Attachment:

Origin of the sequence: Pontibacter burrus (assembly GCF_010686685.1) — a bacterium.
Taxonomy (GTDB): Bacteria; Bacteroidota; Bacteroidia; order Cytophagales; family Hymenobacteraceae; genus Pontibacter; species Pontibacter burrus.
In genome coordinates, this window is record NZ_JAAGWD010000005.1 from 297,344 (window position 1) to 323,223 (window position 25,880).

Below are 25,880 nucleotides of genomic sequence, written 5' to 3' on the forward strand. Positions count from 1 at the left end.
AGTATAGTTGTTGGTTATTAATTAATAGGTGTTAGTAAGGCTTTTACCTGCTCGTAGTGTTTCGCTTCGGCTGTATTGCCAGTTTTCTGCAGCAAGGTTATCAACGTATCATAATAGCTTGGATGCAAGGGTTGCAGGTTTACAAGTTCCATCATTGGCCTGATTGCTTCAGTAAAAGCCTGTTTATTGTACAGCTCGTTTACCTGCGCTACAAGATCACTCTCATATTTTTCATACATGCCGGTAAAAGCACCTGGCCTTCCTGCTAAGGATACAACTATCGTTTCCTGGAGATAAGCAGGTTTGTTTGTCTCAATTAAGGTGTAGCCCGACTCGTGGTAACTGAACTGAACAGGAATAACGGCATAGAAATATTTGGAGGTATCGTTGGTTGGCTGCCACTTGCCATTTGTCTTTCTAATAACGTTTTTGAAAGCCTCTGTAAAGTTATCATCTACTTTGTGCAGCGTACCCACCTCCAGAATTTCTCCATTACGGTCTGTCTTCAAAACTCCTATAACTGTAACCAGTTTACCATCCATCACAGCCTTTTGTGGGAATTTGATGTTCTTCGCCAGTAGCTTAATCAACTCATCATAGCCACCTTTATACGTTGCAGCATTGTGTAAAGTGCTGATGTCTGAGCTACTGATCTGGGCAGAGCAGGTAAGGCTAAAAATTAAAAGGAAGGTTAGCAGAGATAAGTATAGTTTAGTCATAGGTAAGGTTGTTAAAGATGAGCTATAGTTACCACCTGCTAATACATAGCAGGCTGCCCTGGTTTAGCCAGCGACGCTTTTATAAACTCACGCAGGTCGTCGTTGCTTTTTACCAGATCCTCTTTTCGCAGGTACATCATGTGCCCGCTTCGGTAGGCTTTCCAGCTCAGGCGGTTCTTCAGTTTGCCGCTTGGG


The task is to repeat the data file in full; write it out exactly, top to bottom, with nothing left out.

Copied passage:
Origin of the sequence: Pontibacter burrus (assembly GCF_010686685.1) — a bacterium.
Taxonomy (GTDB): Bacteria; Bacteroidota; Bacteroidia; order Cytophagales; family Hymenobacteraceae; genus Pontibacter; species Pontibacter burrus.
In genome coordinates, this window is record NZ_JAAGWD010000005.1 from 297,344 (window position 1) to 323,223 (window position 25,880).

Below are 25,880 nucleotides of genomic sequence, written 5' to 3' on the forward strand. Positions count from 1 at the left end.
AGTATAGTTGTTGGTTATTAATTAATAGGTGTTAGTAAGGCTTTTACCTGCTCGTAGTGTTTCGCTTCGGCTGTATTGCCAGTTTTCTGCAGCAAGGTTATCAACGTATCATAATAGCTTGGATGCAAGGGTTGCAGGTTTACAAGTTCCATCATTGGCCTGATTGCTTCAGTAAAAGCCTGTTTATTGTACAGCTCGTTTACCTGCGCTACAAGATCACTCTCATATTTTTCATACATGCCGGTAAAAGCACCTGGCCTTCCTGCTAAGGATACAACTATCGTTTCCTGGAGATAAGCAGGTTTGTTTGTCTCAATTAAGGTGTAGCCCGACTCGTGGTAACTGAACTGAACAGGAATAACGGCATAGAAATATTTGGAGGTATCGTTGGTTGGCTGCCACTTGCCATTTGTCTTTCTAATAACGTTTTTGAAAGCCTCTGTAAAGTTATCATCTACTTTGTGCAGCGTACCCACCTCCAGAATTTCTCCATTACGGTCTGTCTTCAAAACTCCTATAACTGTAACCAGTTTACCATCCATCACAGCCTTTTGTGGGAATTTGATGTTCTTCGCCAGTAGCTTAATCAACTCATCATAGCCACCTTTATACGTTGCAGCATTGTGTAAAGTGCTGATGTCTGAGCTACTGATCTGGGCAGAGCAGGTAAGGCTAAAAATTAAAAGGAAGGTTAGCAGAGATAAGTATAGTTTAGTCATAGGTAAGGTTGTTAAAGATGAGCTATAGTTACCACCTGCTAATACATAGCAGGCTGCCCTGGTTTAGCCAGCGACGCTTTTATAAACTCACGCAGGTCGTCGTTGCTTTTTACCAGATCCTCTTTTCGCAGGTACATCATGTGCCCGCTTCGGTAGGCTTTCCAGCTCAGGCGGTTCTTCAGTTTGCCGCTTGGG